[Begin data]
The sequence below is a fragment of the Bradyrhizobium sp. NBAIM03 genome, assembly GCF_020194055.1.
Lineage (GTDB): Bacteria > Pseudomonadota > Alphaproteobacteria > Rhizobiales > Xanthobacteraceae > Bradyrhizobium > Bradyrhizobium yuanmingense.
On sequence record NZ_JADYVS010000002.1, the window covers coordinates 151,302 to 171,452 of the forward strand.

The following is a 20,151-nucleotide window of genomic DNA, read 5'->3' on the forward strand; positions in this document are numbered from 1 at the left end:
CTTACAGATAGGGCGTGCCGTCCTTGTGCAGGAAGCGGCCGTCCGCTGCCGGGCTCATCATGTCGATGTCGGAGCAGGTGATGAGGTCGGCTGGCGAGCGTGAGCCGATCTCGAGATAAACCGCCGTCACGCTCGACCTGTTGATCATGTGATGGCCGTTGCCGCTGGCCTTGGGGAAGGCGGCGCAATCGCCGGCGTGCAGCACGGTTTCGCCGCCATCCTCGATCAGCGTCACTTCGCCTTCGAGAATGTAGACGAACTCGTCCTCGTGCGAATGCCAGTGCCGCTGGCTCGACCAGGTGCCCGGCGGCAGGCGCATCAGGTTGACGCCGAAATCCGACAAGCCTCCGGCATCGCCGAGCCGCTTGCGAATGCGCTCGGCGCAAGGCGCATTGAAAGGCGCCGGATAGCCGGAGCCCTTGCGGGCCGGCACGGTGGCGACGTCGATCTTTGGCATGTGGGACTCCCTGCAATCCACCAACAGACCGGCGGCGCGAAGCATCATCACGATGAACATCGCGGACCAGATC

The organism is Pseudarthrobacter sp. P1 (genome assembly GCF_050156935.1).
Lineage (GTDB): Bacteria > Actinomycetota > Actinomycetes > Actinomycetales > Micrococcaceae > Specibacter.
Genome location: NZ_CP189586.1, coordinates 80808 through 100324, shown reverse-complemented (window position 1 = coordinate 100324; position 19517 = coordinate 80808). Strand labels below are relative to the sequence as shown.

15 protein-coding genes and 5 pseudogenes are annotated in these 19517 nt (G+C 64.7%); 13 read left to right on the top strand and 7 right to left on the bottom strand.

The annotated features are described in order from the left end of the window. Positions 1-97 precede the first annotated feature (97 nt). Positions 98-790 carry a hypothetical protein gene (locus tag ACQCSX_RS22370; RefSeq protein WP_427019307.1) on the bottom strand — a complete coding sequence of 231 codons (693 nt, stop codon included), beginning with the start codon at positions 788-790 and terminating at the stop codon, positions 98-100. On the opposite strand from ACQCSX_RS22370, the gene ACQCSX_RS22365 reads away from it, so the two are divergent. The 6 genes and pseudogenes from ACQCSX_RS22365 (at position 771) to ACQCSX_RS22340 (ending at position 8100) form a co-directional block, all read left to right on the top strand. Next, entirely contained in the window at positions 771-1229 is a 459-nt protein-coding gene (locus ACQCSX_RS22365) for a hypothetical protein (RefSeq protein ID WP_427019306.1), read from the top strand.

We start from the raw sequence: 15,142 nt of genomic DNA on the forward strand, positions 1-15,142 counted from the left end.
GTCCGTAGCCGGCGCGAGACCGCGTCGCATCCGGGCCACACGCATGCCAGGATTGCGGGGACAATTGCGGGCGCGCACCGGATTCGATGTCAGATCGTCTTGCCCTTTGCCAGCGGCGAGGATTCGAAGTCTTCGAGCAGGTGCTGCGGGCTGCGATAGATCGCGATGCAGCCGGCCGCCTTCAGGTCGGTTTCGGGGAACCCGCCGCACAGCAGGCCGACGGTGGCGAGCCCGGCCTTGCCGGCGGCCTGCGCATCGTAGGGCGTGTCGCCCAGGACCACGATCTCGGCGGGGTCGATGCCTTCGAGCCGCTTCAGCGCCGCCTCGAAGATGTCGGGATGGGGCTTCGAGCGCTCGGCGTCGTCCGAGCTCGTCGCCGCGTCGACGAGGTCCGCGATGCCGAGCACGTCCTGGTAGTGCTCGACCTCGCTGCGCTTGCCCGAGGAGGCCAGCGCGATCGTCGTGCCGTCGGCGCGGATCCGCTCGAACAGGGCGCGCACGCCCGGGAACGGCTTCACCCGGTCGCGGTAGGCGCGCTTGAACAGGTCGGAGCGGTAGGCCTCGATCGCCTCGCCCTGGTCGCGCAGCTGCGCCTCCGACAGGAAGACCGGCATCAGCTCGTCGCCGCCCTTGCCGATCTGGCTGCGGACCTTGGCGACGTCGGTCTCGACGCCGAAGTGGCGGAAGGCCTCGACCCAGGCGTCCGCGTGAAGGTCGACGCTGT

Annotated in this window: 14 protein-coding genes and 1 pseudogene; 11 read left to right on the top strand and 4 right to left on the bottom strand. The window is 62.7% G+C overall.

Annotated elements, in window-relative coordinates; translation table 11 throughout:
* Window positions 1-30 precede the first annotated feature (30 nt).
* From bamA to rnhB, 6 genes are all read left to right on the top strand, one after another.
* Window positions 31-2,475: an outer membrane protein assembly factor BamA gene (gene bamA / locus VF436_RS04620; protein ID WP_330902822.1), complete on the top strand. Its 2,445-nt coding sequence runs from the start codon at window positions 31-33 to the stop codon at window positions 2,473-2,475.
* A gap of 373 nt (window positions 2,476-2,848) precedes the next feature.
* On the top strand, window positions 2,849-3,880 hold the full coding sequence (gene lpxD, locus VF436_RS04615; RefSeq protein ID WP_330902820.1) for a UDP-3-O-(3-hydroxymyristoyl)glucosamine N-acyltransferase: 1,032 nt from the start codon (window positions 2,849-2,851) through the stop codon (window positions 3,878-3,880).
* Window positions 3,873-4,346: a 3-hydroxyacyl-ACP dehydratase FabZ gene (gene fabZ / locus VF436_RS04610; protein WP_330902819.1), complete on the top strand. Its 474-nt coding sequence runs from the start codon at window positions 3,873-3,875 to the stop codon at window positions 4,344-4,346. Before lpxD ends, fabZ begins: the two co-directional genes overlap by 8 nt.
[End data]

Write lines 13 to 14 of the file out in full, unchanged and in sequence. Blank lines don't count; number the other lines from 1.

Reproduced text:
Annotated in this window: 14 protein-coding genes and 1 pseudogene; 11 read left to right on the top strand and 4 right to left on the bottom strand. The window is 62.7% G+C overall.

Annotated elements, in window-relative coordinates; translation table 11 throughout: